- I restart the wheel and allow the twist to run up the drafted fibres, capturing the bead and the fibre onto which it was threaded in the process.
- Repeat as often as desired, and the result is a beautifully beaded singles yarn:
Adding beads whilst spindle spinning
This is slightly trickier as you have to control the spin, as well as the beads, with your hands. Review the technique of Park and Draft on the Spindle, shown here. I would spin this sitting down so I could hold the spindle between my knees to keep it still when needed.
Follow the steps as above, to the point you want to add your first bead into your yarn.
- Stop the spindle and hold it still.
- Make sure you have your pre-threaded beads to hand.
- draft out a length of fibre to your desired thickness.
- Pick up a bead and lay the threaded bead alongside the freshly drafted fibre.
- Position your hands such that the finger and thumb that are pinching off the twist can hold one end of the threaded fibre in place, and you have other fingers available to stabilise the other end of the threaded fibre.
- Use your free hand to restart the spindle spinning and let the twist travel into the drafted fibres, capturing the bead as you go.
A video tutorial will follow as soon as possible and I will add it to this post.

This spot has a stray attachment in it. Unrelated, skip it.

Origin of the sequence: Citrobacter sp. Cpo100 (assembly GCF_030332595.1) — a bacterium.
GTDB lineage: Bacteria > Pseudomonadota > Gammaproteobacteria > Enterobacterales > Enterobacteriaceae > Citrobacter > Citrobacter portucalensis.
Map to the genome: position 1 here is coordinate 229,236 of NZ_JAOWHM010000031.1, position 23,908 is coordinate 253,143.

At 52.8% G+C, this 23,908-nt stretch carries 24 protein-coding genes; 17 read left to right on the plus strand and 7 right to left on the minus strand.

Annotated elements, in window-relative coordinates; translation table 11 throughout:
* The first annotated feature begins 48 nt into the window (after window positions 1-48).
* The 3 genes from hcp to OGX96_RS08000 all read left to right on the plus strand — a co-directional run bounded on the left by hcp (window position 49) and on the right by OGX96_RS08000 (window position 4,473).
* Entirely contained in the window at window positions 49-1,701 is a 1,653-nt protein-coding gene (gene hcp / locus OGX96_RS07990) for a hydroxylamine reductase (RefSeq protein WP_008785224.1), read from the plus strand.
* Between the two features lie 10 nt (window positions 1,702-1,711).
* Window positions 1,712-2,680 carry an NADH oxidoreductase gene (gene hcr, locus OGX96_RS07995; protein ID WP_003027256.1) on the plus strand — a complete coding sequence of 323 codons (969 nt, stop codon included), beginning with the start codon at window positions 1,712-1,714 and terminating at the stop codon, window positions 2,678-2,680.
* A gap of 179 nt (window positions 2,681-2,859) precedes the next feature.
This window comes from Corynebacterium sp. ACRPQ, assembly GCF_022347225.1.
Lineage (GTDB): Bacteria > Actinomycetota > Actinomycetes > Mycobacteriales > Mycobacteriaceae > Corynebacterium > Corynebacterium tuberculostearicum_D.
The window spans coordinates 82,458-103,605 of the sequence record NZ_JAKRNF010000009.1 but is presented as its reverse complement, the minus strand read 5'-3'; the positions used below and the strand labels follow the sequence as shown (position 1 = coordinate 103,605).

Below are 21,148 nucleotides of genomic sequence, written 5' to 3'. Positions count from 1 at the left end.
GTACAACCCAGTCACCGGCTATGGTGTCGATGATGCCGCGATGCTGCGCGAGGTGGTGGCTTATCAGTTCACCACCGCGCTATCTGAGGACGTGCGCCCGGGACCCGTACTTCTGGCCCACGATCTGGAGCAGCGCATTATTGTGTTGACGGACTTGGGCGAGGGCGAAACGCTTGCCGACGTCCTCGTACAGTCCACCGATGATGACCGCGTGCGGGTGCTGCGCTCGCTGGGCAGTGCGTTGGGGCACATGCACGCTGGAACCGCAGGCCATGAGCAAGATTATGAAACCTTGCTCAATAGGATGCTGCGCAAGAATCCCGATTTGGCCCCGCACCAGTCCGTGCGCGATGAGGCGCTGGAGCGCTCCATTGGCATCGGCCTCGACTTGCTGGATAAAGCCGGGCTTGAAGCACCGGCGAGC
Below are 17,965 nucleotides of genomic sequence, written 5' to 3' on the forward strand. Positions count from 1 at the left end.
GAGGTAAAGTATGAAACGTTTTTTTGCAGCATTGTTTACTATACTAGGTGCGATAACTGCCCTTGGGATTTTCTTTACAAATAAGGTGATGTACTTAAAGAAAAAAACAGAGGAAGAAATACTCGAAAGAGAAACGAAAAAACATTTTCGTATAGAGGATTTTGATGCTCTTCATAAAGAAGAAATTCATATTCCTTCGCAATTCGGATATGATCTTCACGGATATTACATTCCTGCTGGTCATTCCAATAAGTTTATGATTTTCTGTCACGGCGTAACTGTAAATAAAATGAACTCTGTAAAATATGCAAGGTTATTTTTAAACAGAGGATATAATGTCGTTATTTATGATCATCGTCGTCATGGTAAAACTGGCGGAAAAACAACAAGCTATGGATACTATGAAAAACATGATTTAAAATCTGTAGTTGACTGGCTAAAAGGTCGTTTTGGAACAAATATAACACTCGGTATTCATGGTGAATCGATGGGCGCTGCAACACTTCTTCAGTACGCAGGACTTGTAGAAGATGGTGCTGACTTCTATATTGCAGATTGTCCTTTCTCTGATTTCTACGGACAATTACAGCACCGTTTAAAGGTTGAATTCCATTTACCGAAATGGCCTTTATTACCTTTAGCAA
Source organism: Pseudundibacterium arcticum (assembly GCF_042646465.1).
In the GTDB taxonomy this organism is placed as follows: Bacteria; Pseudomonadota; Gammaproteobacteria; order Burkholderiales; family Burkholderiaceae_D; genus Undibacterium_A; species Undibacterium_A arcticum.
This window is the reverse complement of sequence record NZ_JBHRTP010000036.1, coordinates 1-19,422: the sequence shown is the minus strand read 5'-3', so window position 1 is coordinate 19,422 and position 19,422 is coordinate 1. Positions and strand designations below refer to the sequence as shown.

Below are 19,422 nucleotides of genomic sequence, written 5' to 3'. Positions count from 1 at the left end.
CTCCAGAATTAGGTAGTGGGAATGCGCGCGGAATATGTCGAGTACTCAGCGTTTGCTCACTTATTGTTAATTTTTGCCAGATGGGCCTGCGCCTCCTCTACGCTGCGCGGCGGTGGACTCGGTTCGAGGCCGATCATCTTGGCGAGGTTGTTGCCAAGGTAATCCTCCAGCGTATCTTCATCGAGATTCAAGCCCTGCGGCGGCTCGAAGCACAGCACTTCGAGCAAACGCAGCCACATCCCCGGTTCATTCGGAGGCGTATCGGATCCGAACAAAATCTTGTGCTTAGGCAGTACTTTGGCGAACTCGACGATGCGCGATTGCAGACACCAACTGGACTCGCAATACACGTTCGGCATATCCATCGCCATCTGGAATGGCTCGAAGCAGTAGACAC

December 24th: Tolling the Devil’s Knell
Welcome to Forgotten Festivals Rolag Club!
So many traditional celebrations fall in December. It seems almost universal for a culture to need a cheering festival of light as the days reach their shortest point. With so many festivals remembered and still celebrated, it has been a challenge to choose a forgotten one. This celebration is not so much forgotten as lesser-known outside of the local area.
This month we are celebrating Tolling the Devil’s Knell on December 24th.
Tolling the Devil’s Knell is a tradition local to Dewsbury in Yorkshire and dates back to the middle ages. The legend tells that in 1434, Sir Thomas de Soothill, in a fit of rage, committed the murder of a servant. As penance for his crime, he donated a tenor bell to his parish church in Dewsbury. The bell came to bear his name, being known as “Black Tom of Soothill”. Sir Thomas is credited with starting the tradition of tolling this bell, once for each year since the birth of Christ, ending at midnight, just as Christmas day begins. This was probably not such a mammoth task in the time of Sir Thomas as it is in 2015! The tradition continues each year at Dewsbury Minster, only pausing during the war years. Dewsbury Minster’s website lists all the bells in its bell tower and their inscriptions. The tenor bell, “Black Tom”, is inscribed: